ZELLER: Der Vogelhändler / Elena Puszta, soprano (Electress Marie); Dagmar Schellenberger, soprano (Baroness Adelaide); Bernhard Bechtold, tenor (Adam, a bird seller); Rupert Bergmann, bass-baritone (Baron Weps); Maximilian Mayer, tenor (Count Stanislaus); Wolfgang Dosch, tenor (Professor Süffle); Gerhart Ernst, baritone (Professor Würmchen); Martina Fender, soprano (Postmistress Christel); Raimund Stangl, tenor (Mayor Schneck); Mörbisch Festival Orchestra & Chorus; Gerrit Preißnitz, conductor / Oehms Classics OC-461
I’ve never been much of an operetta fan. Can’t stomach Johann Strauss’ Die Fledermaus or most of the Franz Lehar things except for The Merry Widow, but I’ve always had a soft spot for two gems from the late 19th century, Carl Millöcker’s Der Bettelstudent and Carl Zeller’s Der Vogelhändler, for no other reason but that the music is so much fun to listen to. There was an old (early 1960s) EMI recording of Vogelhändler with Renate Holm, Adolf Dallapozza, Anneliese Rothenberger, Walter Berry and Gerhard Unger, conducted by veteran operetta maestro Willi Boskovsky, but I haven’t heard it in years and honestly don’t recall it.
This one most definitely sparkles from first note to last, and in operettas, sparkle is what you want. More importantly, all the lead singers have fine voices, and that, too, is what you want. This is especially crucial in the four major roles, Adam (the bird seller of the title), Christel (his girl friend), Baron Weps, and Electress Marie. As for the plot, it is typically silly fare. The Elector Prince wants to hunt for a wild boar and receive a “ceremonial maiden,” male chauvinist pig that he is, but the Bergermeister can’t provide him with either. A waitress suggests the postmistress Christel as the latter because her boyfriend Adam is too poor to move into the community and marry her. Christel tells Adam that she is planning to petition the court to find him a job in the town so he can afford the wedding. Being a proud Tyrolean male, Adam doesn’t want his bride-to-be to be the one to find him a job, so he offers Baron Weps a beautiful yellow bird as a bribe to help him.
Meanwhile, Electress-Princess Marie arrives in disguise, hoping to catch the Elector in flagrante with the ceremonial maiden by posing as the maiden herself. Christel ends up in the pavilion with Count Stanislaus, thinking him the Elector. Adam arrives to find the Hunt Master and the Burgomeister informing him that Christel is the ceremonial maiden, and is therefore not in the crowd. Marie, hoping to save Adam from embarrassment, offers him the bouquet of roses which she has brought in case her plan to become the ceremonial maiden works out. Adam, thinking of his own Tyrolen behavior code, somehow thinks himself to have been promised to Marie and Christel to have been promised to the Elector. He thus publicly breaks off his engagement to Christel. Somehow all this confusion gets worked out in brilliant, attractive arias and ensembles, all of which are presented here minus the spoken dialogue (which non-Germans couldn’t care less about anyway).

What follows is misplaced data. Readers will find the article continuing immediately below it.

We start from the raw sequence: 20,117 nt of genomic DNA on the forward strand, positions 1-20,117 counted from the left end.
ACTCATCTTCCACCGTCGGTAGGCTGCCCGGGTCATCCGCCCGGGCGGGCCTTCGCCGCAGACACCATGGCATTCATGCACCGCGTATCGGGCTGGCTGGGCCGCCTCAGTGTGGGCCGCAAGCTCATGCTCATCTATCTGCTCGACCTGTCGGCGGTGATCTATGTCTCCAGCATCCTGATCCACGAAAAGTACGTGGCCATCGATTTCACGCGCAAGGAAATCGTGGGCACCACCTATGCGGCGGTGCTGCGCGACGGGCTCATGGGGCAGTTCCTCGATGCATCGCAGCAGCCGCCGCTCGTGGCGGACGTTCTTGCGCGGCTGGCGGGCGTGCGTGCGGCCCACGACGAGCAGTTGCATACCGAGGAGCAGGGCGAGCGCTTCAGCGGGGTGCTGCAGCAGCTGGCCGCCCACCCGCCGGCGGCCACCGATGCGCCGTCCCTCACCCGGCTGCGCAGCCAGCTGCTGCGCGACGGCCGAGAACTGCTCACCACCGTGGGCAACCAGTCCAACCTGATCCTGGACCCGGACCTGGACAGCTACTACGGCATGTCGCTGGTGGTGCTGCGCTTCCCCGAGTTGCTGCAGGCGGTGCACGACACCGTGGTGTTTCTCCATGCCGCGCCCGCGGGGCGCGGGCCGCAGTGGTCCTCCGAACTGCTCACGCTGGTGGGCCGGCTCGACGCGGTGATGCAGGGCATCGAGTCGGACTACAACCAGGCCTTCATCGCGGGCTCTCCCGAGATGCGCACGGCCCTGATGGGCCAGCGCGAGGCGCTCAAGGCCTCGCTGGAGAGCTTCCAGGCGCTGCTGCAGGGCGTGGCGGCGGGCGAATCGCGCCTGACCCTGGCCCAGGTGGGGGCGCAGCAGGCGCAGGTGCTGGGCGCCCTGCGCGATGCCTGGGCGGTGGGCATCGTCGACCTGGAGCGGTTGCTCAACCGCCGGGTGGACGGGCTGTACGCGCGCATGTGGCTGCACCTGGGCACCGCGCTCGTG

For the most part, Zeller’s music is flat-out amazing, showing everyone just how many good tunes could be written in 3/4 time…the tempo taken for most of the operetta, except for the few (like the finale) written in a fast-paced, bouncy 4. Adam’s aria, “Wie mein Ahnl zwanzig Jahre,” is probably the most famous set-piece in the operetta, having been recorded in days of yore by such famous tenors as Richard Tauber, Marcel Wittrisch and Nicolai Gedda. Naturally, all of these had much better voices per se than the usual tenors cast as Adam, but Bernhard Bechtold is up to the task, not only stylish but able to manage the difficult soft high notes with ease. The one thing I missed, which both Tauber and Wittrisch had in their recordings, was the mechanical bird in the background. I mean, gee whiz, as long as you’re going to spend this much money on a new recording, ya couldn’t afford a mechanical bird to twitter in the background of Adam’s aria? Cheapskates! But as I say, everyone is into their roles, they have good voices, and boy oh boy does conductor Prießnitz whip up the chorus and orchestra. A good time is had by all.
If you enjoy this operetta as much as I do, this is a sure-fire recording.
—© 2017 Lynn René Bayley
Follow me on Twitter! @Artmusiclounge